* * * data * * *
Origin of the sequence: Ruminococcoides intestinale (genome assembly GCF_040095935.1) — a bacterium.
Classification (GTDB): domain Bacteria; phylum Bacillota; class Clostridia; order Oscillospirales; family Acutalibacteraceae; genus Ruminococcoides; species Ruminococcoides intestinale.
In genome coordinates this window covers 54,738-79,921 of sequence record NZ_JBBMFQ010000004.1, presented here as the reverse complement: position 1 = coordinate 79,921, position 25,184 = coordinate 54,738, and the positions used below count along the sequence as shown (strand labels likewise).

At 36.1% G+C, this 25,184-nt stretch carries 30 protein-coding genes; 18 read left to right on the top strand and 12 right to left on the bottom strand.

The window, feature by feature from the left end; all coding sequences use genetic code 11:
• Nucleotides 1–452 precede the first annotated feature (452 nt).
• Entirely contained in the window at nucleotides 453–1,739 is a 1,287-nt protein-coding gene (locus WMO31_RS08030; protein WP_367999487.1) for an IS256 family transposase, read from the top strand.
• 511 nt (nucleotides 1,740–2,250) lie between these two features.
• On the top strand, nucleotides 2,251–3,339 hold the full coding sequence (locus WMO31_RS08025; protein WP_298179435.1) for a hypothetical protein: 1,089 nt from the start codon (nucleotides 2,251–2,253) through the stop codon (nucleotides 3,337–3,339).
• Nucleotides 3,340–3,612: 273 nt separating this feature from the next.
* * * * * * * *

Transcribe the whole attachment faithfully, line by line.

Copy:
Origin of the sequence: Ruminococcoides intestinale (genome assembly GCF_040095935.1) — a bacterium.
Classification (GTDB): domain Bacteria; phylum Bacillota; class Clostridia; order Oscillospirales; family Acutalibacteraceae; genus Ruminococcoides; species Ruminococcoides intestinale.
In genome coordinates this window covers 54,738-79,921 of sequence record NZ_JBBMFQ010000004.1, presented here as the reverse complement: position 1 = coordinate 79,921, position 25,184 = coordinate 54,738, and the positions used below count along the sequence as shown (strand labels likewise).

At 36.1% G+C, this 25,184-nt stretch carries 30 protein-coding genes; 18 read left to right on the top strand and 12 right to left on the bottom strand.

The window, feature by feature from the left end; all coding sequences use genetic code 11:
• Nucleotides 1–452 precede the first annotated feature (452 nt).
• Entirely contained in the window at nucleotides 453–1,739 is a 1,287-nt protein-coding gene (locus WMO31_RS08030; protein WP_367999487.1) for an IS256 family transposase, read from the top strand.
• 511 nt (nucleotides 1,740–2,250) lie between these two features.
• On the top strand, nucleotides 2,251–3,339 hold the full coding sequence (locus WMO31_RS08025; protein WP_298179435.1) for a hypothetical protein: 1,089 nt from the start codon (nucleotides 2,251–2,253) through the stop codon (nucleotides 3,337–3,339).
• Nucleotides 3,340–3,612: 273 nt separating this feature from the next.